The Musée national des beaux-arts du Québec wanted to create a sensory trail for people with visual impairments and, more widely, for all of its visitors. Its objective was to provide an inclusive, immersive and intimate experience.
Comprising seven tactile and auditory platforms, the trail was co-created by museum teams and visitors. It will be opened in 2021 in the Gérard Morisset Pavilion.
Tactile Studio is happy to take part in the “Art d’être humain” programme, set up by the Musée national des beaux-arts du Québec. In this programme, the Museum continues its commitment to open up to the city, with actions aimed at people excluded from cultural experiences.
Thanks to tactile orientation maps and tactile works for all audiences, visitors can now understand the museum as a whole.
The first approach enables orientation and ease of navigation. The museum complex resembles a vast network, made up of four buildings connected by underground corridors and outside pathways. That makes it difficult sometimes to find your way around. And so, the models and tactile maps of the whole site, together with audio descriptions, help to understand how the various spaces are organised.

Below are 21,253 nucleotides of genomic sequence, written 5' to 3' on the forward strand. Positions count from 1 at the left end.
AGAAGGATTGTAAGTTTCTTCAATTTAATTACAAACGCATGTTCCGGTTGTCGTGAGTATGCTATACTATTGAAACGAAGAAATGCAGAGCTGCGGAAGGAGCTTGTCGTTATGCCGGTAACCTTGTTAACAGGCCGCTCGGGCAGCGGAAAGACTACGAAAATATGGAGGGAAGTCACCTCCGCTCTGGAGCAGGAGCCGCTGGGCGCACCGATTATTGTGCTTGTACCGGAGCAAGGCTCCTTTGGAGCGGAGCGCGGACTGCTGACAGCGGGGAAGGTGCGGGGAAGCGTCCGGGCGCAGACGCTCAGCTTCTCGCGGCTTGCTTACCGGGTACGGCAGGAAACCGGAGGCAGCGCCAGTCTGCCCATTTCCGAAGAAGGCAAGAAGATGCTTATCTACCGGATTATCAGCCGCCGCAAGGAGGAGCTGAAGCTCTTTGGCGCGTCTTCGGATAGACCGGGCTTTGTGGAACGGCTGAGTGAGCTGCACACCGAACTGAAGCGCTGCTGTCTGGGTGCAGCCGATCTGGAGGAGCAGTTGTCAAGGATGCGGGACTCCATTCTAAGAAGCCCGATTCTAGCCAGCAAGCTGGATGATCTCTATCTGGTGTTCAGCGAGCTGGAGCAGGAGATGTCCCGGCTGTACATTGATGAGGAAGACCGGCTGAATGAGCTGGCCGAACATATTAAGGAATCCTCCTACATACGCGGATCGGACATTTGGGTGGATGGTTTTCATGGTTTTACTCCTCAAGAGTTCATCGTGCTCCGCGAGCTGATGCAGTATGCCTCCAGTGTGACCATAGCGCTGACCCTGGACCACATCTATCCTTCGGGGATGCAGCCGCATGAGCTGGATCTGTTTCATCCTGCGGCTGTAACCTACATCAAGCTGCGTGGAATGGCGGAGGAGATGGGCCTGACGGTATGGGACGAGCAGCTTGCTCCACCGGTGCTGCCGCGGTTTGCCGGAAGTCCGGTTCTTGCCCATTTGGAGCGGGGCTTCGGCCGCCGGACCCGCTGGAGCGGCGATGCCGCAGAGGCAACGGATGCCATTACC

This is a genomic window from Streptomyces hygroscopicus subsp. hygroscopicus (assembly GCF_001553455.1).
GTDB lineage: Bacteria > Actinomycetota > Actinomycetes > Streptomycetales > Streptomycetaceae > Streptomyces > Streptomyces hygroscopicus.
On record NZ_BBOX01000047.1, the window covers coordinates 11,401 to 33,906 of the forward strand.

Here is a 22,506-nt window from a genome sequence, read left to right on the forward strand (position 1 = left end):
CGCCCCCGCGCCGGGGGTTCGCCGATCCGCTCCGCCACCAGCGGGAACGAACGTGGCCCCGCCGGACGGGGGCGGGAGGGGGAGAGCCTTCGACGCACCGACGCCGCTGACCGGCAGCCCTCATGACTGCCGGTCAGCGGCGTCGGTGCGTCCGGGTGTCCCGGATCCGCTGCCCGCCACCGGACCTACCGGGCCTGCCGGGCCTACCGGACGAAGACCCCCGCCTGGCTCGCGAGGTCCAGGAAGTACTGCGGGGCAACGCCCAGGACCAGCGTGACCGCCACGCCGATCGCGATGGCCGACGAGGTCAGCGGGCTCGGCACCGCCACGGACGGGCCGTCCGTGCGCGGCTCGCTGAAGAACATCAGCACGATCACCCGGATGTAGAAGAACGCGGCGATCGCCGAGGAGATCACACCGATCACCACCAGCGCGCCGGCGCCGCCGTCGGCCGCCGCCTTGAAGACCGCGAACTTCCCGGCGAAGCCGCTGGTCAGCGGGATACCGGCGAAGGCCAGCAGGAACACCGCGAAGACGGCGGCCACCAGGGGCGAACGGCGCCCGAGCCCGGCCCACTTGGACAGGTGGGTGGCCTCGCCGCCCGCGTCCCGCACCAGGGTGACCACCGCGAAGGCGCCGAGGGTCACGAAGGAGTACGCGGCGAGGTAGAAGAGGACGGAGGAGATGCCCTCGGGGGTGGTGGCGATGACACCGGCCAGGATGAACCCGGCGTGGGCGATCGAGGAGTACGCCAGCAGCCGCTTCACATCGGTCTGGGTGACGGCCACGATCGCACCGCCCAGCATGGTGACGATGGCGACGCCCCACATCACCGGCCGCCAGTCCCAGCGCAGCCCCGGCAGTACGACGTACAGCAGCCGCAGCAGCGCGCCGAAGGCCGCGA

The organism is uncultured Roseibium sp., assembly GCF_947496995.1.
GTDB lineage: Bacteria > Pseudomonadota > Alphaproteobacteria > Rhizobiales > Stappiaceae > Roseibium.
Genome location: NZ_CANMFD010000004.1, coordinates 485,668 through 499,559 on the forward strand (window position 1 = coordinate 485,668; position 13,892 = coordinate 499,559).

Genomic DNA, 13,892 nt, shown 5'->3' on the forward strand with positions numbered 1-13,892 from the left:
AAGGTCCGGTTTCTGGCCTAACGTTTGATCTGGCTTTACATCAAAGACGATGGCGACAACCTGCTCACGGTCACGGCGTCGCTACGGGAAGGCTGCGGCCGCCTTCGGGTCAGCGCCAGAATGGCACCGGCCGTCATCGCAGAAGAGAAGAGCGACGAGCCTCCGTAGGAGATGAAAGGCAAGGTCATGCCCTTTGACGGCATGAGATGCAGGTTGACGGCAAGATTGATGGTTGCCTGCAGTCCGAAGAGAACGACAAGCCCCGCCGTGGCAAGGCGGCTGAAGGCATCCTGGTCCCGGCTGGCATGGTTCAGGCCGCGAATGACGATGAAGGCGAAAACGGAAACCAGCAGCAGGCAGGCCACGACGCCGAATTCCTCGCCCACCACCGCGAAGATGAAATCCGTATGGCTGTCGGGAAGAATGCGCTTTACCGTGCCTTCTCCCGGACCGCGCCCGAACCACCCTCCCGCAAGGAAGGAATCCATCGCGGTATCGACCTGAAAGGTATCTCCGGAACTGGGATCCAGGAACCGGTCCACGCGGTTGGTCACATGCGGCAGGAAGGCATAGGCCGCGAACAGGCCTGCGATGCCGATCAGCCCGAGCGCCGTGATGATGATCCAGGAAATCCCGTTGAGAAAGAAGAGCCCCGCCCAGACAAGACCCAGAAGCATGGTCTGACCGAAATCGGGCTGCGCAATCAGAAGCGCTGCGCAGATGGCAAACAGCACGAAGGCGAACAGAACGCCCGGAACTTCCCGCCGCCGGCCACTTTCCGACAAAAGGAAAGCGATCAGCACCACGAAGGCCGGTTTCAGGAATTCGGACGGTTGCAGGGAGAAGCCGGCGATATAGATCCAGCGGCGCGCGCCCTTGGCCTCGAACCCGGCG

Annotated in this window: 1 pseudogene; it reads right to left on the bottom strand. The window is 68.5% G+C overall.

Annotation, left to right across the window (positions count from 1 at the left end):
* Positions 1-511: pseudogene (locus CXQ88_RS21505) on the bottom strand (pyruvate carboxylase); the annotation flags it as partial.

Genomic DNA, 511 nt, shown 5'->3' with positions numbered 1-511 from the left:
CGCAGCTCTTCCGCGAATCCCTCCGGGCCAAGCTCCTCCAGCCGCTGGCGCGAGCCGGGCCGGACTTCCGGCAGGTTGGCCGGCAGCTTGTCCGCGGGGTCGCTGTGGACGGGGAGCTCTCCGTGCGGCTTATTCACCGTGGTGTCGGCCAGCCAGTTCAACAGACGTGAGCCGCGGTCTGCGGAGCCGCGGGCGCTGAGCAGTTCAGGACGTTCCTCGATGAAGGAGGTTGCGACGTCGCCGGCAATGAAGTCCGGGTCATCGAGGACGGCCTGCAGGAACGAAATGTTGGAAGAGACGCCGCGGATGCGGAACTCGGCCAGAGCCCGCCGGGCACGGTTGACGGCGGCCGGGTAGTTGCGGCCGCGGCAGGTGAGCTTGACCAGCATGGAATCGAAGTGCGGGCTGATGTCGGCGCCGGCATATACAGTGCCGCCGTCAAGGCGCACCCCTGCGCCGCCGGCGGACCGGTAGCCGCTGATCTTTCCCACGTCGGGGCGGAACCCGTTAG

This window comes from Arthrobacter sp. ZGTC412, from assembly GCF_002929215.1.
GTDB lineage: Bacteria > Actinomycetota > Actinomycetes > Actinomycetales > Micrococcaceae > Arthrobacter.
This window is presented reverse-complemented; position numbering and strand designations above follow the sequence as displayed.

The second approach enables an easier understanding of a particular space: the exhibition hall provides a detailed discovery of one or more works.
During the project, a series of test of the prototypes was carried out in situ, with a group of 11 visually impaired or blind people.
The tests were carried out on a single day: each visitor was accompanied by an observer who, with the help of an evaluation form and a questionnaire, collected the feedback, comments and findings of each tester. The prototypes were then modified in response to the users’ feedback.
Co-creation is an approach that is at the heart of Tactile Studio’s work. It is perfectly aligned with the principles of consultation in support of universal accessibility: “Nothing for us without us”.
In Quebec more than 1,053,350 live with a disability.
“I congratulate you for having thought about this and then implementing it. We feel included and welcomed. Often, when we go to a museum, we are not allowed to touch anything.”
“Hats off to you for including us in your world and for respecting our limitations. Thanks to this approach, we don’t feel marginalised; on the contrary, we feel involved.”
“Keep up the good work, so that people with disabilities can have the chance to visit places of culture!”
Client: Musée national des beaux-arts du Québec